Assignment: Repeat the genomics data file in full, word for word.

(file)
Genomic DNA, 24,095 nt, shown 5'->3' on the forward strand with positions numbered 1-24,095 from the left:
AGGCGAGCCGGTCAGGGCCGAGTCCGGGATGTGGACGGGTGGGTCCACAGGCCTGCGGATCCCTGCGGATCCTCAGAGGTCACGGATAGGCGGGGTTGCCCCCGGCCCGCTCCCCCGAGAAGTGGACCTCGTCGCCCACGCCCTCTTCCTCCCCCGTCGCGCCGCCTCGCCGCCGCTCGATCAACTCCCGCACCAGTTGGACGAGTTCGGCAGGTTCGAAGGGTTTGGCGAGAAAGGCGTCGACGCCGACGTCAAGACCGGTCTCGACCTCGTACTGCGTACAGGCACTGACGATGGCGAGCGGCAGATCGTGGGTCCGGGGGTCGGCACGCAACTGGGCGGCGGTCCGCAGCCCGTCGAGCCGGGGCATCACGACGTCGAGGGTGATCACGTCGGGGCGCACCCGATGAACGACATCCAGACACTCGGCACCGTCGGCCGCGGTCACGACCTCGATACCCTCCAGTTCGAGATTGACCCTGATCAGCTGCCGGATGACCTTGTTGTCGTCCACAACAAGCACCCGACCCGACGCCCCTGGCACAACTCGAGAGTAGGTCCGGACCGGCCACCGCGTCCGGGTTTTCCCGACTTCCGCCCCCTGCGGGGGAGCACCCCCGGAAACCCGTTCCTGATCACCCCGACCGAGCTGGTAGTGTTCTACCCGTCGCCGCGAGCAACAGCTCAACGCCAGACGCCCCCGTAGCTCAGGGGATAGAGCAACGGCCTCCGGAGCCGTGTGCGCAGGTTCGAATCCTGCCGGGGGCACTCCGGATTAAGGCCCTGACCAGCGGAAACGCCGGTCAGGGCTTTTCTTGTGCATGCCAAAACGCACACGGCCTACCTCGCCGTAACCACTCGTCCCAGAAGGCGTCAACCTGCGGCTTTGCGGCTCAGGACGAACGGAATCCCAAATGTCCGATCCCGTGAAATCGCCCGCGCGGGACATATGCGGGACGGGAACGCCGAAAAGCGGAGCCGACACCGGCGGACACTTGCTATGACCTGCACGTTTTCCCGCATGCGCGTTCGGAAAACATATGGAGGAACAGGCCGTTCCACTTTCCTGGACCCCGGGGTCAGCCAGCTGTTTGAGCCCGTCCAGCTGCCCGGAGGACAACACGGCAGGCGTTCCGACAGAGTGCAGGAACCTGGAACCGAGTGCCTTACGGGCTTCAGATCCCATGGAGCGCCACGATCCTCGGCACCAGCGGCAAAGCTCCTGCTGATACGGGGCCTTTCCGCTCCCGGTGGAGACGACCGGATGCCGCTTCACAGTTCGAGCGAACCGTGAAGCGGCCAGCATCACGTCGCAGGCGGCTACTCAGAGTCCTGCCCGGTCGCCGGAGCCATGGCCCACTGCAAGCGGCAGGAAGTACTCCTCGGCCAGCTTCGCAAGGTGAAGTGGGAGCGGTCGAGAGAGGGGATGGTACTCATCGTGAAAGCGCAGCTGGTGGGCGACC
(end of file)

Genomic DNA, 24,095 nt, shown 5'->3' on the forward strand with positions numbered 1-24,095 from the left:
AGGCGAGCCGGTCAGGGCCGAGTCCGGGATGTGGACGGGTGGGTCCACAGGCCTGCGGATCCCTGCGGATCCTCAGAGGTCACGGATAGGCGGGGTTGCCCCCGGCCCGCTCCCCCGAGAAGTGGACCTCGTCGCCCACGCCCTCTTCCTCCCCCGTCGCGCCGCCTCGCCGCCGCTCGATCAACTCCCGCACCAGTTGGACGAGTTCGGCAGGTTCGAAGGGTTTGGCGAGAAAGGCGTCGACGCCGACGTCAAGACCGGTCTCGACCTCGTACTGCGTACAGGCACTGACGATGGCGAGCGGCAGATCGTGGGTCCGGGGGTCGGCACGCAACTGGGCGGCGGTCCGCAGCCCGTCGAGCCGGGGCATCACGACGTCGAGGGTGATCACGTCGGGGCGCACCCGATGAACGACATCCAGACACTCGGCACCGTCGGCCGCGGTCACGACCTCGATACCCTCCAGTTCGAGATTGACCCTGATCAGCTGCCGGATGACCTTGTTGTCGTCCACAACAAGCACCCGACCCGACGCCCCTGGCACAACTCGAGAGTAGGTCCGGACCGGCCACCGCGTCCGGGTTTTCCCGACTTCCGCCCCCTGCGGGGGAGCACCCCCGGAAACCCGTTCCTGATCACCCCGACCGAGCTGGTAGTGTTCTACCCGTCGCCGCGAGCAACAGCTCAACGCCAGACGCCCCCGTAGCTCAGGGGATAGAGCAACGGCCTCCGGAGCCGTGTGCGCAGGTTCGAATCCTGCCGGGGGCACTCCGGATTAAGGCCCTGACCAGCGGAAACGCCGGTCAGGGCTTTTCTTGTGCATGCCAAAACGCACACGGCCTACCTCGCCGTAACCACTCGTCCCAGAAGGCGTCAACCTGCGGCTTTGCGGCTCAGGACGAACGGAATCCCAAATGTCCGATCCCGTGAAATCGCCCGCGCGGGACATATGCGGGACGGGAACGCCGAAAAGCGGAGCCGACACCGGCGGACACTTGCTATGACCTGCACGTTTTCCCGCATGCGCGTTCGGAAAACATATGGAGGAACAGGCCGTTCCACTTTCCTGGACCCCGGGGTCAGCCAGCTGTTTGAGCCCGTCCAGCTGCCCGGAGGACAACACGGCAGGCGTTCCGACAGAGTGCAGGAACCTGGAACCGAGTGCCTTACGGGCTTCAGATCCCATGGAGCGCCACGATCCTCGGCACCAGCGGCAAAGCTCCTGCTGATACGGGGCCTTTCCGCTCCCGGTGGAGACGACCGGATGCCGCTTCACAGTTCGAGCGAACCGTGAAGCGGCCAGCATCACGTCGCAGGCGGCTACTCAGAGTCCTGCCCGGTCGCCGGAGCCATGGCCCACTGCAAGCGGCAGGAAGTACTCCTCGGCCAGCTTCGCAAGGTGAAGTGGGAGCGGTCGAGAGAGGGGATGGTACTCATCGTGAAAGCGCAGCTGGTGGGCGACC